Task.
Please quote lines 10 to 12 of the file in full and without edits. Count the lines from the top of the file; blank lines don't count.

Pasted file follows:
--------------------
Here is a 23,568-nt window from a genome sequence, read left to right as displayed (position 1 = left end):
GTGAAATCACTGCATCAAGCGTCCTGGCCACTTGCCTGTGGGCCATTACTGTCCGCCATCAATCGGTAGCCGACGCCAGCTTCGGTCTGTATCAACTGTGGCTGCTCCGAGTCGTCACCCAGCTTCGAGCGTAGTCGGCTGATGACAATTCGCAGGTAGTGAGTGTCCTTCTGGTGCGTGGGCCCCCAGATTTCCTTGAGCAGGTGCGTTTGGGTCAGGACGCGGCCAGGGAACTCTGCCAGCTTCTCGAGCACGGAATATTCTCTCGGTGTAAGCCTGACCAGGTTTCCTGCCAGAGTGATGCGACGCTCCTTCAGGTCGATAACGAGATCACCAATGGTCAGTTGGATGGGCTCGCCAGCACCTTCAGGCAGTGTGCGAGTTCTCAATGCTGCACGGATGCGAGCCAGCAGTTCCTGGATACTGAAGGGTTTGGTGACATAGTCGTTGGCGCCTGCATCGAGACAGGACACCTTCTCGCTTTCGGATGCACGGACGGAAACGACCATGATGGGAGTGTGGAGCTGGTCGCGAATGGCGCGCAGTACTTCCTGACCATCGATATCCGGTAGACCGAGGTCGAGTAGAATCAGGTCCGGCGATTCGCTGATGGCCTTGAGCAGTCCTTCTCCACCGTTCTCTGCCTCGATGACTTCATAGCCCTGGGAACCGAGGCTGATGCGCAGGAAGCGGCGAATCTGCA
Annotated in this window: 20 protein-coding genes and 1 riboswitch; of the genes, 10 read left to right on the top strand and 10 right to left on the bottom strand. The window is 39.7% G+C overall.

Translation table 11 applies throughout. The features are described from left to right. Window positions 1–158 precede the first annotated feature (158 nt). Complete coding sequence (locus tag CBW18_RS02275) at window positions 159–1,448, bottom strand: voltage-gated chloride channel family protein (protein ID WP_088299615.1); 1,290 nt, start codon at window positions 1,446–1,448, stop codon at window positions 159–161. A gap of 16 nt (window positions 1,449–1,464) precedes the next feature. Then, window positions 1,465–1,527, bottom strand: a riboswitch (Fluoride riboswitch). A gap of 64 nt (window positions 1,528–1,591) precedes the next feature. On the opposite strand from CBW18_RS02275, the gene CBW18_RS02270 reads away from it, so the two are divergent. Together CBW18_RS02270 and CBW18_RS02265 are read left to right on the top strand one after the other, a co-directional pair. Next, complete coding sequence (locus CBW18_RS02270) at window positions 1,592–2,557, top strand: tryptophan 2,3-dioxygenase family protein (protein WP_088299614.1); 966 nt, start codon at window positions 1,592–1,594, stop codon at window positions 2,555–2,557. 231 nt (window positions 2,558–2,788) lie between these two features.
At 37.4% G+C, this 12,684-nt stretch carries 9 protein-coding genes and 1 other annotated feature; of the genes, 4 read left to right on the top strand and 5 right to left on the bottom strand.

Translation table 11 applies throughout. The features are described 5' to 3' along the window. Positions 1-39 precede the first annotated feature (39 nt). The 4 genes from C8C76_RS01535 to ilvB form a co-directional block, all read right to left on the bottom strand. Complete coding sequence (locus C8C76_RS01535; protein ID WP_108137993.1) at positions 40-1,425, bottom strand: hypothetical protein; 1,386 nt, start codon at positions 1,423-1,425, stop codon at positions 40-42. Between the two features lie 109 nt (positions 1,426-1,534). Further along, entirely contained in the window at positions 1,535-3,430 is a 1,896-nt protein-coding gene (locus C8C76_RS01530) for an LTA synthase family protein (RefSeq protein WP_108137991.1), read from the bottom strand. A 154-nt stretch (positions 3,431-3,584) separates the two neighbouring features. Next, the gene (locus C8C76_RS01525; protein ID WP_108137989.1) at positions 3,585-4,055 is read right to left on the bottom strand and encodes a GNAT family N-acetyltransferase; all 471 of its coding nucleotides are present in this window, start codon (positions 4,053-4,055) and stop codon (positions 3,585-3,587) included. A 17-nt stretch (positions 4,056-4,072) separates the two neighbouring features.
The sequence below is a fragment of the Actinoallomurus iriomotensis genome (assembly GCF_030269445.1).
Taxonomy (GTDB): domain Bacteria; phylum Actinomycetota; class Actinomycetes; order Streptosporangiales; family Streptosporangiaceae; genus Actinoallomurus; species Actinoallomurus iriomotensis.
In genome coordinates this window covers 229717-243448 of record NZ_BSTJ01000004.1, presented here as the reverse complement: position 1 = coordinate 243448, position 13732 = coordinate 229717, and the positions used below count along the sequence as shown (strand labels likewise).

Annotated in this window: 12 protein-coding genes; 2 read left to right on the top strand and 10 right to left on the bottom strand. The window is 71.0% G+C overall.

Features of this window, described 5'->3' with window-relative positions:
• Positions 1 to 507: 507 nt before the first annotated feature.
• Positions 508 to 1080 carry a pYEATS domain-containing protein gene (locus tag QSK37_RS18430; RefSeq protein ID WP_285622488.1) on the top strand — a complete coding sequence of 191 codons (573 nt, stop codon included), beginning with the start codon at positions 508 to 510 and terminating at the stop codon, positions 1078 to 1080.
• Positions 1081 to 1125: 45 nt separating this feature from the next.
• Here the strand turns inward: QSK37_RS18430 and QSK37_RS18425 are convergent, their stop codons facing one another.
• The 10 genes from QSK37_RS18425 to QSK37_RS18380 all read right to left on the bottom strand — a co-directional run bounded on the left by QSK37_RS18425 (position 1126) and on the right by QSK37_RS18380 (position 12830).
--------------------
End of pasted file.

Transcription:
Annotated in this window: 12 protein-coding genes; 2 read left to right on the top strand and 10 right to left on the bottom strand. The window is 71.0% G+C overall.

Features of this window, described 5'->3' with window-relative positions:
• Positions 1 to 507: 507 nt before the first annotated feature.